She offered a night. He wants a whole week.
Yes, but the original scenario was for something like a blizzard, where the streets presumably would be cleared the next day. No one was envisioning the worst hurricane that the East Coast got since 1938 or so.
I don't think that he was wrong in asking regarding a week, and I think it's kind of hair-splitting for PPs to assert that it was really not an emergency for him. Just because "I got to work okay, it took a bit longer, that was all" does not mean that this was universal for every other person working in the area.
A week is a lot to ask, I think we all understand that here. And OP is not rude for saying no. But it would naive to figure that there would be no consequences for saying no.
We don't know that there will be consequences, either. I have a close friend who suffers from some serious mental and emotional conditions. And there have been times (although not in circumstances this severe) when she's been unable to do something she promised, or forgotten something important, or something along those lines. And when she realizes, she apologizes, we work around it as best we can, and we go on from there. Yes, sometimes I get frustrated or upset, but mostly, I'm upset with her illness, not with her. I know she's doing the best she can, and she's very open with me about when things are especially bad and she needs a little extra understanding.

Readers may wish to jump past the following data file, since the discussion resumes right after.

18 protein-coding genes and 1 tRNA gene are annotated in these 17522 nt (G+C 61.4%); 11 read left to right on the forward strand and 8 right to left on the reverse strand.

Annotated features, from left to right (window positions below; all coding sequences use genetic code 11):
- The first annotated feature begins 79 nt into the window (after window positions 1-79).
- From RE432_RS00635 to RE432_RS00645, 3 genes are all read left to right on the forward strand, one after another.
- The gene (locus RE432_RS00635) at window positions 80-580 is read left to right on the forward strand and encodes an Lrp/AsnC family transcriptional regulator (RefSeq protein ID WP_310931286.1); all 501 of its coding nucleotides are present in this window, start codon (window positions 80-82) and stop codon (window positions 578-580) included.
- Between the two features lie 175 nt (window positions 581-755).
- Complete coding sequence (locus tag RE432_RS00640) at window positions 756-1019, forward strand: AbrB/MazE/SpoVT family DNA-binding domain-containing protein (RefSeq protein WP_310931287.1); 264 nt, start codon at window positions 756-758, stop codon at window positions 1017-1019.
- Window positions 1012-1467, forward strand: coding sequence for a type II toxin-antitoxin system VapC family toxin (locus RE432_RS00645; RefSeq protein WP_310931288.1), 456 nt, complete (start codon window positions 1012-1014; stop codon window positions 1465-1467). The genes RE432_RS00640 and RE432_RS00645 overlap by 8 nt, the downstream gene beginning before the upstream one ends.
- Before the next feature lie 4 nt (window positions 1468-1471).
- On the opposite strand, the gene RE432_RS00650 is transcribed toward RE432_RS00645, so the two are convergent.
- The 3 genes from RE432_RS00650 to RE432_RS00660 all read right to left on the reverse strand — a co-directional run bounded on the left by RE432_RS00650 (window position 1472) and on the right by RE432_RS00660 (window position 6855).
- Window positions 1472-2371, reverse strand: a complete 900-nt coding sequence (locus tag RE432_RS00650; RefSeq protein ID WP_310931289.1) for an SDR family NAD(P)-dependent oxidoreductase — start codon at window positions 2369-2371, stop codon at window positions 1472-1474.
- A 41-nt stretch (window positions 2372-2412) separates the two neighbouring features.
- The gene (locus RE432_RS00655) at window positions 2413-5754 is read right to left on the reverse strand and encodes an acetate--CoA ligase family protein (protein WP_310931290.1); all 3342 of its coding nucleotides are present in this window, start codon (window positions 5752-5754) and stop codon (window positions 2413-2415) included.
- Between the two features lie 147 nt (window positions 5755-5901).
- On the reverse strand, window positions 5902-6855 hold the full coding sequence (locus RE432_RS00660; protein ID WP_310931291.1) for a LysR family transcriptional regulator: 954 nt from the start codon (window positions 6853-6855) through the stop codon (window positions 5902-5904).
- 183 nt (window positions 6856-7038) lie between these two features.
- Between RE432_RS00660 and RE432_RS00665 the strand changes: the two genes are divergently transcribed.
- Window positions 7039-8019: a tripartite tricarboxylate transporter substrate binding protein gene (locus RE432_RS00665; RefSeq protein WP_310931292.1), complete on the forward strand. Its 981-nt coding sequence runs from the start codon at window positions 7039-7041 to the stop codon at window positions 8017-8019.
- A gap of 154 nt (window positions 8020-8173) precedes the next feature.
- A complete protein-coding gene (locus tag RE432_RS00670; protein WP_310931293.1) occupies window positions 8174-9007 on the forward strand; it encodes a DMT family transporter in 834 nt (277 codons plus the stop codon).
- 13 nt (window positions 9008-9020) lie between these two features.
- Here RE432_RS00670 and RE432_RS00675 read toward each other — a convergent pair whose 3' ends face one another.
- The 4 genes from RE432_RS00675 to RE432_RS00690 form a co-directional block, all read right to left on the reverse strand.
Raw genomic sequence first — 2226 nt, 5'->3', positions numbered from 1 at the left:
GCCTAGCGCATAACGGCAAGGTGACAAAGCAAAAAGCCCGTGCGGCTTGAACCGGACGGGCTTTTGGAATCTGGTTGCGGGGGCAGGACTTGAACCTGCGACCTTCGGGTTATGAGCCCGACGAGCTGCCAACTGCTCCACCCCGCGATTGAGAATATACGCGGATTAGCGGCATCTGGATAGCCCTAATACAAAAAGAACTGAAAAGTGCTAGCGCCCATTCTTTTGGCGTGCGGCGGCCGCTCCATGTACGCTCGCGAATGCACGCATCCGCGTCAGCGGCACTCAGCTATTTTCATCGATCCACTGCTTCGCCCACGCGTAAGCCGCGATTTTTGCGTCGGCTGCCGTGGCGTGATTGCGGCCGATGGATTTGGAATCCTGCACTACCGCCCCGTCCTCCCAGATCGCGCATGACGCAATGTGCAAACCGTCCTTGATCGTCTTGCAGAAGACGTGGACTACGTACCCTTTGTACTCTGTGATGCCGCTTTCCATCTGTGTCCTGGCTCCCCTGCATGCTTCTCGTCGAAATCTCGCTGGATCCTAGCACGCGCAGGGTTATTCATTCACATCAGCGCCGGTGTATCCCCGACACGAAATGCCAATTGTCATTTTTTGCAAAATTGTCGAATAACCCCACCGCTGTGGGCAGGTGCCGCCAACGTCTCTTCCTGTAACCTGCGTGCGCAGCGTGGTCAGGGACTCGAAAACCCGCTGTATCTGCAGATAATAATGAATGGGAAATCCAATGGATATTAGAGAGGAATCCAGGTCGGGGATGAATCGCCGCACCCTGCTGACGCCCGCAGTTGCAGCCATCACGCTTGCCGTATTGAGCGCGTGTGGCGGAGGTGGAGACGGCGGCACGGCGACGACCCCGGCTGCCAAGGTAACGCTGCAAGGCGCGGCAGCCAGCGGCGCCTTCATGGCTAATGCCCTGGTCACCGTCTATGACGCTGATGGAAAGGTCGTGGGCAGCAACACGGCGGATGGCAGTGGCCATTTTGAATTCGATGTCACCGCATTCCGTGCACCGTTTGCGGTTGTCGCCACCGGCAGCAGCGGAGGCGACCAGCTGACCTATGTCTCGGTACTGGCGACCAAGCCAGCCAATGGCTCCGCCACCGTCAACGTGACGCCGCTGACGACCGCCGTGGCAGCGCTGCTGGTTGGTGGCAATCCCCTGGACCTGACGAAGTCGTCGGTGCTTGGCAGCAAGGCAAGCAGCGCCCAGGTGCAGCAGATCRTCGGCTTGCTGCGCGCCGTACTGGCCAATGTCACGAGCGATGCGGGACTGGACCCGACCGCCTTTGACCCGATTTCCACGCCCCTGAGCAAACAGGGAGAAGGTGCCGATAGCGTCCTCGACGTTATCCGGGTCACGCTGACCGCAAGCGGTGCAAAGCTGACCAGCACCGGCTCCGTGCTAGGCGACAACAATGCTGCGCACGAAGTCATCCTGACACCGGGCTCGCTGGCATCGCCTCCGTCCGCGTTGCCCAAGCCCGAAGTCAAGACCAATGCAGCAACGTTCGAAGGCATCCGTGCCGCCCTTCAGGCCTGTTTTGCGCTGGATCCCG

It sounds like the OP's friend is aware of her illness, and of how it affects her during a rough patch. OP, I think, if you can, you should talk candidly with your friend and tell him that a week just isn't going to work for you, and you're really sorry. If a night or two could be made to work, then offer that, or see what other options might be workable.
I do think that there is a bit of "snap out of it" in this thread, and that's never helpful. Mental illness is as real and devastating as any other serious, chronic illness.